In my opinion, there is nothing more difficult to accomplish during a time of intense stress than trying to put finances in order.  The stress that I’m referring to in this instance is the death or disability of a loved one.  Perhaps you’re a spouse who has lost a partner, a child who has lost a parent, or a dear friend trying to pick up the pieces of a life.

Over the years, we all tend to accumulate things –  financial assets, property such as our home, vehicles, jewelry – just stuff.  We also may have plans for those assets to pass on to our loved ones or to a charity (or we may not).

The difficulty comes when we have not communicated our desires for the distribution and use of these things upon our death, or if we become unable to manage them.  Worse than that, there may not be even a record of some of these assets, except in our own head!  How can a beneficiary make a claim against a life insurance policy, close a bank account or use assets for our care, if they are not aware of its existence?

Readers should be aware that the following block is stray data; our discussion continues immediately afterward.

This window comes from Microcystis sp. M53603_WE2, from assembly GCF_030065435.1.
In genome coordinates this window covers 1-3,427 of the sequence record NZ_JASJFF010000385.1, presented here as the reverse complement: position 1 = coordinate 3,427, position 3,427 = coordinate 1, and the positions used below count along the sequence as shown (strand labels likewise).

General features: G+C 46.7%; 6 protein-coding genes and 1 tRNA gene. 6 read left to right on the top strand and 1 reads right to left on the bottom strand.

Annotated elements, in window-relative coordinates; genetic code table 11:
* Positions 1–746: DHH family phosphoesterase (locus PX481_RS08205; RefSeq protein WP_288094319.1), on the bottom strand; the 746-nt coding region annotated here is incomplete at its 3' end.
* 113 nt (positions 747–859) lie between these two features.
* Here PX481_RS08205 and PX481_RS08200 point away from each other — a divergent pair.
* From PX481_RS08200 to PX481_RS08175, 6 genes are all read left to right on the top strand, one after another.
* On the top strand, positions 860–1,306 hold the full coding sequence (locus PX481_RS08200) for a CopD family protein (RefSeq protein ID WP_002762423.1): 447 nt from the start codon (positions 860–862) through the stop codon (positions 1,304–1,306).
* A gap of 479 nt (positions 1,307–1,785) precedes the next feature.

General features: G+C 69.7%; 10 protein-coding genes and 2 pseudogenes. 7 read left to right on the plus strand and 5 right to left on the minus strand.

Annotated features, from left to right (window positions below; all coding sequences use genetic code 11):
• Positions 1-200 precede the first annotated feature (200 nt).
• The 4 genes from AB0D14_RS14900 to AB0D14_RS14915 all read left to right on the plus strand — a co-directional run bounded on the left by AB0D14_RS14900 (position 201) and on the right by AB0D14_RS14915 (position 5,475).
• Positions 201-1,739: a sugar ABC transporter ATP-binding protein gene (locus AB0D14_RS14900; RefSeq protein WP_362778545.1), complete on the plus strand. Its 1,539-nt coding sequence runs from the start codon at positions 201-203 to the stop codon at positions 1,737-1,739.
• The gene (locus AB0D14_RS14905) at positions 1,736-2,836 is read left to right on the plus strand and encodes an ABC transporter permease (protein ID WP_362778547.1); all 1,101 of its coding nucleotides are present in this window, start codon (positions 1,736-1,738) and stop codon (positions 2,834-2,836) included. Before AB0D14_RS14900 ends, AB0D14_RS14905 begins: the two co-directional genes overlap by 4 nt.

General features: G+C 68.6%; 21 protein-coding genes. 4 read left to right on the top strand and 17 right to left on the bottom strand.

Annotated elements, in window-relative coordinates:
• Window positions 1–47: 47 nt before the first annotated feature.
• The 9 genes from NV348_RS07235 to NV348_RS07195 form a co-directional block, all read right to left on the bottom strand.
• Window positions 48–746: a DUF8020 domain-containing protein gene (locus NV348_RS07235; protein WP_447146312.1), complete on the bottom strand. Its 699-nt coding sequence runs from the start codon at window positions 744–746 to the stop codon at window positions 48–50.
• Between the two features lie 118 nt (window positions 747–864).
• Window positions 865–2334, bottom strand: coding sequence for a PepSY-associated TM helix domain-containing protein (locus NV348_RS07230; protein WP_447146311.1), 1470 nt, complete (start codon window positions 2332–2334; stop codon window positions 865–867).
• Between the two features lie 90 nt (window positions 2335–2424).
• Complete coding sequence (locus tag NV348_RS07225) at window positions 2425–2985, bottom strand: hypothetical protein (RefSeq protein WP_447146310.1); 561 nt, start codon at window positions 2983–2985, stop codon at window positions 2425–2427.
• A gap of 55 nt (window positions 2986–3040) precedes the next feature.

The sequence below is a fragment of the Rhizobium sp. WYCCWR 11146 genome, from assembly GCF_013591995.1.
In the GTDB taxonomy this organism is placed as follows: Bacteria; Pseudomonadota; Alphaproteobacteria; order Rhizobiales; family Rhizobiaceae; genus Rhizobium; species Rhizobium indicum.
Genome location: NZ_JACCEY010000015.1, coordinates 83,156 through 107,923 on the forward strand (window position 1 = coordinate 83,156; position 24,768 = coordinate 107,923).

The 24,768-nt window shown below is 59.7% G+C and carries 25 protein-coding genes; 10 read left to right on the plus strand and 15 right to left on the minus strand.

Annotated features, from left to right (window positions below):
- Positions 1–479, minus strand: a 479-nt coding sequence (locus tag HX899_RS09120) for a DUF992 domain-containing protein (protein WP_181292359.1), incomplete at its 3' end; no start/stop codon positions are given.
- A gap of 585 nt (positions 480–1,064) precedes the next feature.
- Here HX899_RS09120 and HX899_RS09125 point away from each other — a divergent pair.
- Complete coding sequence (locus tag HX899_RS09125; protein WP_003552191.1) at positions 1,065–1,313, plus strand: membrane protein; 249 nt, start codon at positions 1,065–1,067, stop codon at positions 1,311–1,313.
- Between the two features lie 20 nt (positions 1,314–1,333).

One place to start is to meet with an attorney to prepare a Will, Power of Attorney, and a Health Care Proxy.  Ask a friend, (or your Financial Advisor – I’m sure he or she would be happy to give you a referral) for the name of an attorney.  The Attorney will work with you to ensure that your assets are listed and your wishes for your beneficiaries are in writing, in your Will.  They will also work with you to prepare a “Power of Attorney”, which is an important document that authorizes another person(s) to act on your behalf in financial matters if you become unable to do so.  A Health Care Proxy gives your agent authorization to speak on your behalf regarding medical decisions if you are incapacitated.  Make sure that this person(s) is aware of and will abide by your wishes.

Next, take an inventory of all of your financial accounts (checking, savings, credit union, credit cards) write them down, and keep this in a safe place. This could be a safety deposit box, safe, or with a trusted friend. Note the phone numbers of your trusted contacts – your banker, Financial Advisor, Tax Accountant, Attorney, Spiritual Advisor – any and all people who should be contacted upon your death or in the event you are disabled.

Taking these steps will make it easier on the people who you have trusted to handle your affairs, and it may also give you peace of mind.  Remember, failing to plan is a plan in and of itself!  If you don’t have clear directions, your state and/or the courts may be the ones to make decisions on your behalf.